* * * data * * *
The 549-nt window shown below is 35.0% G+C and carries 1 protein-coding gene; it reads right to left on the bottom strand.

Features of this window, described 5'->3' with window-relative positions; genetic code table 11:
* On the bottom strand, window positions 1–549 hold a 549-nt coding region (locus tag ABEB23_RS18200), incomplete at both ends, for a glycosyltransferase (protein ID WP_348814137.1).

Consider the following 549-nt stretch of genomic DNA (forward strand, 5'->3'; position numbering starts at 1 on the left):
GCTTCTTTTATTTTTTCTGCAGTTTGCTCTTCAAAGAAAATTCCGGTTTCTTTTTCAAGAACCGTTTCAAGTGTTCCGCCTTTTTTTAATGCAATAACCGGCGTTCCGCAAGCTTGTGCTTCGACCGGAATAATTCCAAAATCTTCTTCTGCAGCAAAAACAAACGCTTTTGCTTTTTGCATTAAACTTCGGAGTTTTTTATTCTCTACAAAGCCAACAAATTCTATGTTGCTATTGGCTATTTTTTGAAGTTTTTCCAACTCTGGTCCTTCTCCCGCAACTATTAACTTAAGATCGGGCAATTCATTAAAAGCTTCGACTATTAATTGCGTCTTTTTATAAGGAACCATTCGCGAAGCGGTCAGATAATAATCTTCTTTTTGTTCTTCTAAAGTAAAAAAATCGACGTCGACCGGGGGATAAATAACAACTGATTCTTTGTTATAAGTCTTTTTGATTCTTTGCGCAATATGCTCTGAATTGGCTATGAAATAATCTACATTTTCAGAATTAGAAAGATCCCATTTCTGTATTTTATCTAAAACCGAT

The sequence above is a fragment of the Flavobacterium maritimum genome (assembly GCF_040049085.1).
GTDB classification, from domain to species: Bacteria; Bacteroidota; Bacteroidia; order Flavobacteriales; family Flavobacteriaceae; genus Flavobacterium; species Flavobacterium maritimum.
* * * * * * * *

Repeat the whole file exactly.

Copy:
The 549-nt window shown below is 35.0% G+C and carries 1 protein-coding gene; it reads right to left on the bottom strand.

Features of this window, described 5'->3' with window-relative positions; genetic code table 11:
* On the bottom strand, window positions 1–549 hold a 549-nt coding region (locus tag ABEB23_RS18200), incomplete at both ends, for a glycosyltransferase (protein ID WP_348814137.1).

Consider the following 549-nt stretch of genomic DNA (forward strand, 5'->3'; position numbering starts at 1 on the left):
GCTTCTTTTATTTTTTCTGCAGTTTGCTCTTCAAAGAAAATTCCGGTTTCTTTTTCAAGAACCGTTTCAAGTGTTCCGCCTTTTTTTAATGCAATAACCGGCGTTCCGCAAGCTTGTGCTTCGACCGGAATAATTCCAAAATCTTCTTCTGCAGCAAAAACAAACGCTTTTGCTTTTTGCATTAAACTTCGGAGTTTTTTATTCTCTACAAAGCCAACAAATTCTATGTTGCTATTGGCTATTTTTTGAAGTTTTTCCAACTCTGGTCCTTCTCCCGCAACTATTAACTTAAGATCGGGCAATTCATTAAAAGCTTCGACTATTAATTGCGTCTTTTTATAAGGAACCATTCGCGAAGCGGTCAGATAATAATCTTCTTTTTGTTCTTCTAAAGTAAAAAAATCGACGTCGACCGGGGGATAAATAACAACTGATTCTTTGTTATAAGTCTTTTTGATTCTTTGCGCAATATGCTCTGAATTGGCTATGAAATAATCTACATTTTCAGAATTAGAAAGATCCCATTTCTGTATTTTATCTAAAACCGAT

The sequence above is a fragment of the Flavobacterium maritimum genome (assembly GCF_040049085.1).
GTDB classification, from domain to species: Bacteria; Bacteroidota; Bacteroidia; order Flavobacteriales; family Flavobacteriaceae; genus Flavobacterium; species Flavobacterium maritimum.